…and the big piggy that owned the house the little piggy lives in continued to make money. If the little piggy goes back to work and gets sick, the big piggy will call it selfish and irresponsible. If the little piggy keeps staying home, the big piggy will call it lazy, entitled and needlessly fearful. But that’s easy for the big piggy to say: it’s not the one going to the market!

Three-quarters of meat plants in the Midlands have experienced outbreaks of COVID-19, leading to 300 new cases.[ix]The HSE has been outrageously negligent in its handling of this problem. According to SIPTU, which represents 6,000 workers in the industry, in one of the plants, workers were allowed to return to work before their test results came back.[x] This clearly puts co-workers at risk. Some did not receive their results until four days after being tested.[xi] On paper, the measures were implemented, albeit out of order. In reality, it amounts to little more than security theatre when not followed through adequately. As such, the HSE’s handling of the outbreak in meat factories highlights FF/FG/Green’s prioritisation of profits even further, even if it is to the detriment of the working class. It must be remembered that this is not a criticism of frontline healthcare workers, who are of the utmost value to society. It is a criticism of those running the HSE, i.e. the coalition government.

The suffering undergone by those in Direct Provision also highlights the priorities of the FF/FG government. Direct Provision is privately run, despite originally being a state-led project. People in Direct Provision have suffered immensely during this pandemic. This has been largely exacerbated by the already abhorrent conditions in Direct Provision centres. According to MASI (Movement of Asylum Seekers Ireland), there were 31 cases of coronavirus alone in the Eyre Powell Centre in Newbridge, where many residents worked in one of the meat factories included in the study mentioned earlier.[xii]To make matters worse, before that article was published, 30 residents in a Direct Provision centre in Cahersiveen, Co. Kerry, were forced to go on hunger strike to demand better conditions.[xiii]That centre had 20 confirmed cases of COVID-19.[xiv] Then Minister for Justice Charlie Flanagan rejected calls for the centre to be closed, merely offering an apology to the residents instead of material change.[xv] Clearly, the government sided with the owner of the centre in this instance. These people were making a moderate demand of being moved to other Direct Provision centres for their own safety and the government was content to keep it open regardless, protecting the bottom line of the owner.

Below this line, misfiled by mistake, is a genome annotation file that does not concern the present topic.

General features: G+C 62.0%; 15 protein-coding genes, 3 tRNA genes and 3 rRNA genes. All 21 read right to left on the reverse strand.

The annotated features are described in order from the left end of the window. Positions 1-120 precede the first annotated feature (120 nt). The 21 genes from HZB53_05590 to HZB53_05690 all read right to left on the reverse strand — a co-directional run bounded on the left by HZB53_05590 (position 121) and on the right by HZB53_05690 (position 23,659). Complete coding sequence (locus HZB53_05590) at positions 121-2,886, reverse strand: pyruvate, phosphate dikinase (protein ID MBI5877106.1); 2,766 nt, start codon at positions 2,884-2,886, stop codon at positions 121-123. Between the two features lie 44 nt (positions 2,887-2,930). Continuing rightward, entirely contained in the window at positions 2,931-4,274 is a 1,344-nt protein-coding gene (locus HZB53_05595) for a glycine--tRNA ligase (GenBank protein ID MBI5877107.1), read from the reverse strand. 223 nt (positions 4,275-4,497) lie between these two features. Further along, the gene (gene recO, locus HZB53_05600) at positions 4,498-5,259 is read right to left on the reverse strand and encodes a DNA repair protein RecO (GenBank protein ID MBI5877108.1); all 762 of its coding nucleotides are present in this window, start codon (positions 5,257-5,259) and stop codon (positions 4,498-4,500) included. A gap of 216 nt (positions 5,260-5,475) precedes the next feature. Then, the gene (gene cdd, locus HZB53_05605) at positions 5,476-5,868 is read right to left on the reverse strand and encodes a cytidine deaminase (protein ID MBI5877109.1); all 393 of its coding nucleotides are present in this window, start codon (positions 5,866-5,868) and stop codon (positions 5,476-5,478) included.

Who watches the watchmen? In theory, Direct Provision is supposed to oversee the well-being of asylum seekers fleeing war and persecution, not to endanger them or subject them to further humiliation. For FF/FG/Greens, however, they’re not people, they’re placeholders that allow centres to be run as the owners see fit and money to be made out of the public eye.

To conclude, the FF/FG/Green government is only concerned with the welfare of its citizens so long as it does not interfere with profit. They are perfectly happy to let Apple steal just under half of the budgetary deficit from the country. Simultaneously, people are being forced back to work without establishing the proper working conditions, left in abhorrent and unsafe living, while being neglected by the public services that they pay for through tax. It does not have to be this way; history is filled with working class uprisings which have led to a change for the better. Ireland can and should have a similar experience soon. Join the CYM today.


[i]. James Connolly, ‘The War Upon the German Nation’, 1914,

[ii]. Joe Brennan, ‘Ireland wins appeal in €13 billion Apple Tax Case’, the Irish Times, 15/7/2020.

[iii]. Ibid.

[iv]. Michelle O’Keefe, ‘Hundreds in Louth have had their COVID-19 benefit stopped’, Dundalk Democrat, 20/8/2020.

[v]. Ibid.

[vi]. Ibid.

[vii]. Ibid.

[viii]. Ibid.

[ix]. Ciaran Mullooly, ‘Three meat plants hit by virus will not reopen in morning’, 10/08/2020, 

[x]. Ibid.

[xi]. Ibid.

[xii]. Laura Fletcher, ‘Concern over virus disaster at direct provision centres’, 2/08/2020,

[xiii]. ‘Residents of Cahersiveen direct provision centre on hunger strike’, 28/07/2020,

[xiv]. Ibid.

[xv]. Ibid.